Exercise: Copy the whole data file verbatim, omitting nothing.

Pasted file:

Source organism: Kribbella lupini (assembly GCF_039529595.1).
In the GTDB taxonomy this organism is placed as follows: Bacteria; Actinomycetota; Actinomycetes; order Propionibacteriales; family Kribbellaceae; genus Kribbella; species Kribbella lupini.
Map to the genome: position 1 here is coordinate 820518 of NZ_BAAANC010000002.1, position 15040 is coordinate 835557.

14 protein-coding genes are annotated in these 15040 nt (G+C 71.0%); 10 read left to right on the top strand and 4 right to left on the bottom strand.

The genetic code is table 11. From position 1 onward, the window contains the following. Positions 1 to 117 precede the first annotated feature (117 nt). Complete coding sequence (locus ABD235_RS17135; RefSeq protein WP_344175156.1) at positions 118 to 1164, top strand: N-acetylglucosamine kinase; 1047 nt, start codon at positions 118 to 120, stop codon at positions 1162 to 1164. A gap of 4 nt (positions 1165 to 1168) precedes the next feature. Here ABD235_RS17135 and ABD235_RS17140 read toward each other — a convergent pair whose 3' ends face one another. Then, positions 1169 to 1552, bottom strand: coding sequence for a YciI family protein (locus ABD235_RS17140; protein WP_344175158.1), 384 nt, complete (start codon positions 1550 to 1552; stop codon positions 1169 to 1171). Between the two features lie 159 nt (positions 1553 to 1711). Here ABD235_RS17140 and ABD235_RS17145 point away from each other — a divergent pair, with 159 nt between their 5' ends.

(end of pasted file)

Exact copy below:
Source organism: Kribbella lupini (assembly GCF_039529595.1).
In the GTDB taxonomy this organism is placed as follows: Bacteria; Actinomycetota; Actinomycetes; order Propionibacteriales; family Kribbellaceae; genus Kribbella; species Kribbella lupini.
Map to the genome: position 1 here is coordinate 820518 of NZ_BAAANC010000002.1, position 15040 is coordinate 835557.

14 protein-coding genes are annotated in these 15040 nt (G+C 71.0%); 10 read left to right on the top strand and 4 right to left on the bottom strand.

The genetic code is table 11. From position 1 onward, the window contains the following. Positions 1 to 117 precede the first annotated feature (117 nt). Complete coding sequence (locus ABD235_RS17135; RefSeq protein WP_344175156.1) at positions 118 to 1164, top strand: N-acetylglucosamine kinase; 1047 nt, start codon at positions 118 to 120, stop codon at positions 1162 to 1164. A gap of 4 nt (positions 1165 to 1168) precedes the next feature. Here ABD235_RS17135 and ABD235_RS17140 read toward each other — a convergent pair whose 3' ends face one another. Then, positions 1169 to 1552, bottom strand: coding sequence for a YciI family protein (locus ABD235_RS17140; protein WP_344175158.1), 384 nt, complete (start codon positions 1550 to 1552; stop codon positions 1169 to 1171). Between the two features lie 159 nt (positions 1553 to 1711). Here ABD235_RS17140 and ABD235_RS17145 point away from each other — a divergent pair, with 159 nt between their 5' ends.